ARTICLES

Scheherazade goes West…

Scheherazade left Bagdad to go to Paris with the Frenchman Antoine Galland at the end of the 17th century. At the beginning of the 18th century, the “Orientalist from Persia” gained the right to speak French. A wise lady, gentle, both in her fairy tales and stories, she quickly conquered the world of Europe with her words. She learned to speak English, Russian, German, Italian. Awake and agile, she wrote novels and poetry, made paintings, taught children, composed operas, designed scenes.

Bath, a habit that comes from the past

It is not known exactly when the man started using enclosed spaces for his cleanliness, but there are some references which indicate it existed as a practice in India, in ancient Egypt and later in the ancient Greek civilisation. Homer’s heroes were relieved by a warm bath after many long and tough battles, while Hippocrates, in his medical work About Gases, Places, and Water, dedicates a chapter to the process of hydrotherapy.

Lighthouse of Alexandria in the sources from Islamic Civilisation

The Lighthouse of Alexandria is one of the classic “Seven Wonders of the Ancient World”. It was still a great tourist attraction well into the medieval period, and was visited by many travellers to the city that were impressed by its magnitude.

The Game of Kings

The story of chess gets lost in the depths of centuries and in the far ends of Asia. Thousands of years ago, the game transcended the boundaries of language, religion, cultures, nationalities and classes, and managed to conquer the whole world.

Soundtrack of the installation Pitsipoi

Islamic Gardens and their Heavenly Symbolism

“There is a certain divergence between the popular image of Islam, as the religion that emanated from the desert and carried its ethos, and the notion of the garden: lush, green, shaded, moist, and fragrant, among other pleasant qualities that are all antithetical to the desert environment. But it seems that precisely because Islam came out of the desert that gardens occupy a substantial space in the Islamic imaginary and in the history of Islamic design.”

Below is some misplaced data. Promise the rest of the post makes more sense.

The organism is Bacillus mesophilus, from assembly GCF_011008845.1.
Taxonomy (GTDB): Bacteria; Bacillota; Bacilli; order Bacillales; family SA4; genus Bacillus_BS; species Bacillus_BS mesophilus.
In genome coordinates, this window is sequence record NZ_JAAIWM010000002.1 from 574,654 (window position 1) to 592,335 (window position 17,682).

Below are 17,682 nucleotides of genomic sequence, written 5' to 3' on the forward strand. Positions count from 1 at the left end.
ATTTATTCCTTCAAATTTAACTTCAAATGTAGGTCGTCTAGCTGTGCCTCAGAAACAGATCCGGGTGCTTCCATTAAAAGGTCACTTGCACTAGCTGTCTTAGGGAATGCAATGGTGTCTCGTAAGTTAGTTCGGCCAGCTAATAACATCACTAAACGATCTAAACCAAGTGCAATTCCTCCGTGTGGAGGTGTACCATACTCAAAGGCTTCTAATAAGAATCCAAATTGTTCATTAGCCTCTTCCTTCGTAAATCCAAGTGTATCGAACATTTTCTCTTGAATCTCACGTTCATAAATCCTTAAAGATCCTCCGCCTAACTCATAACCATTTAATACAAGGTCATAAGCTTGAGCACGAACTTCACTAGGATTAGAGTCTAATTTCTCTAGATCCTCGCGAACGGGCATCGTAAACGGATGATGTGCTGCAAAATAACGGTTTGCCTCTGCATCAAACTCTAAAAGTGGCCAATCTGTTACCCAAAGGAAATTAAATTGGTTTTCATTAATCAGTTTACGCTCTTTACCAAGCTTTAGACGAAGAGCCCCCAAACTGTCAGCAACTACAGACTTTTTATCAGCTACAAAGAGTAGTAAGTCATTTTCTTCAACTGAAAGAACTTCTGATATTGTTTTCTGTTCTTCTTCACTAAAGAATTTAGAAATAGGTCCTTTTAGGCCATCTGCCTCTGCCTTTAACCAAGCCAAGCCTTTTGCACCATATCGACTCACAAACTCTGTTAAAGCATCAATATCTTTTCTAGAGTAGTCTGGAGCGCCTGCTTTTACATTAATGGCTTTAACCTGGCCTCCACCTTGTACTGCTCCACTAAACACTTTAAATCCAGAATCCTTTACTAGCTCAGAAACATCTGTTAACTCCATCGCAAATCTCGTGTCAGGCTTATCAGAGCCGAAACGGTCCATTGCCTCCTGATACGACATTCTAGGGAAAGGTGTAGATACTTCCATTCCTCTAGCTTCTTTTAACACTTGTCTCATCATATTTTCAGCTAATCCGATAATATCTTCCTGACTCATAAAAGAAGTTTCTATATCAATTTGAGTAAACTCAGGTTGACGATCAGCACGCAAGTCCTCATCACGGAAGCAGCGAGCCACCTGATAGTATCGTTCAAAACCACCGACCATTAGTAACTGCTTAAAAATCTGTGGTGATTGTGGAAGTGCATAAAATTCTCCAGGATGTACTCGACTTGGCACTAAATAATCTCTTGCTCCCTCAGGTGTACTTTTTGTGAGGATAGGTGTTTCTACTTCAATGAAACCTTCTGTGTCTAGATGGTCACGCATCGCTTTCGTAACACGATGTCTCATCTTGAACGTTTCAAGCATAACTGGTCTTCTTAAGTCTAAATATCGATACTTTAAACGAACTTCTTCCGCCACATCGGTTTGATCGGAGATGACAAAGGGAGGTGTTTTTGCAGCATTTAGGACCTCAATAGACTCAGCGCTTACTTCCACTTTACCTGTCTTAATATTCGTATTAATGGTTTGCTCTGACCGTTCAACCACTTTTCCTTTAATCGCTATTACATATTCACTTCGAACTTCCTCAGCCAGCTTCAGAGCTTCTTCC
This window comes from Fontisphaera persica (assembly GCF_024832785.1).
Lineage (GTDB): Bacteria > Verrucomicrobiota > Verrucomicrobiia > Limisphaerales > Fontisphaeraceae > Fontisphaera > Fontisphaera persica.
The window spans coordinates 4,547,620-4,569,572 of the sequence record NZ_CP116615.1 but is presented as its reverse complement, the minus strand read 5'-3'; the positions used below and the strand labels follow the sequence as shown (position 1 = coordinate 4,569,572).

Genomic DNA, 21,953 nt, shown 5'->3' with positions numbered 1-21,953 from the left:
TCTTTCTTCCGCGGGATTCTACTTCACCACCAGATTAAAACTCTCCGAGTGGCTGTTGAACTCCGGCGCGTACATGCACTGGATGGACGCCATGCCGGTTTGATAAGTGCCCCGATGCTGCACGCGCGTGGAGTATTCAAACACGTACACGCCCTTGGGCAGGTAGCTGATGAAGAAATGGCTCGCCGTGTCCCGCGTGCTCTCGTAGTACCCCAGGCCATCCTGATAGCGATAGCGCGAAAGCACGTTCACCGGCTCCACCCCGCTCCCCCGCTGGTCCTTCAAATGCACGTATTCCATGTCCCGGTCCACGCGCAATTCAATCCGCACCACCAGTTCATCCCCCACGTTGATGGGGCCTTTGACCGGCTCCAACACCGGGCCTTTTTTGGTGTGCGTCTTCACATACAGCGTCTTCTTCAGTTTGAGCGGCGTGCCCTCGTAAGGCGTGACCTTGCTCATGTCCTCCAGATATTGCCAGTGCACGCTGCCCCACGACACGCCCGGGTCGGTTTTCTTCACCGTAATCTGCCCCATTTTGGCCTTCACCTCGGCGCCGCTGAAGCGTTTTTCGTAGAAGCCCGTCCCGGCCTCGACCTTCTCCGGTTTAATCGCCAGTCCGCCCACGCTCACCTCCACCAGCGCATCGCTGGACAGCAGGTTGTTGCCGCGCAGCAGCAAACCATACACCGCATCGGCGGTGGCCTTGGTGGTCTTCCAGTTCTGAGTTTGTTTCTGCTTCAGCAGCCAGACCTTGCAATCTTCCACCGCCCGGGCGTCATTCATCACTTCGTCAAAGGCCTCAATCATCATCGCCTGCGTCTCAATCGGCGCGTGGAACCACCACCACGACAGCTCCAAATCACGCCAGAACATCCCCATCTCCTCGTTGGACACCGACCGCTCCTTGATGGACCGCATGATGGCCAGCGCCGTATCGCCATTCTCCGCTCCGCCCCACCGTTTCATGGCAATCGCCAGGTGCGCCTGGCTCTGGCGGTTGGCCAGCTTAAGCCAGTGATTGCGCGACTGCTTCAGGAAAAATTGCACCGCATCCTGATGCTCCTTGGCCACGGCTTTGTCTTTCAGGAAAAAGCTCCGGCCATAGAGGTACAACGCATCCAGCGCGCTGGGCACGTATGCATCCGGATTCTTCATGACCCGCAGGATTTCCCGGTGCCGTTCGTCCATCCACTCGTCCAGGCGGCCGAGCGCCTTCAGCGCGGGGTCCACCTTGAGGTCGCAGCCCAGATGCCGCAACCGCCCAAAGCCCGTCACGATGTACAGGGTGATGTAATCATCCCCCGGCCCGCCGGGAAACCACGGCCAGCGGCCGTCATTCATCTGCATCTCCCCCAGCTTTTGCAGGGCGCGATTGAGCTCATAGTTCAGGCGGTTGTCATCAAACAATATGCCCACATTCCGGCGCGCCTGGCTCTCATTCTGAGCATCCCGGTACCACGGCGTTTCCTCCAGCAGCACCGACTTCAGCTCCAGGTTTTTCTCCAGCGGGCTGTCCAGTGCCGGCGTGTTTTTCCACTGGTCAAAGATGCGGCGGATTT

Mega Cities on the Silk Road

Throughout history, trade routes played a central role in the transfer of goods and exchange of ideas between different parts of the world. The historic Silk Roads, which were a network of trade routes across land and sea that connected the lands from China across Asia to the Meditteranean, connected civilisations and peoples from different cultures, religions and languages with each other allowing the exchange of ideas, technical know-how and friendship, creating a legacy of connectedness and cultural appreciation.

The House of Wisdom

The heyday of Baghdad was 1,200 years ago when it was the thriving capital of the Muslim civilisation. For about 500 years the city boasted the cream of intellectuals and culture, a reputation gained during the reigns of some of its most famous Caliphs (Al-Rashid, Al-Ma’mun, Al-Mu’tadhid and Al-Muktafi).

Al-Jahiz and “The Book of Animals”

Al-Jahiz lived, during one of the most exciting times of intellectual history – the period of the transmission of Greek science to the Arabs and the development of Arabic prose literature -and was intimately involved in both.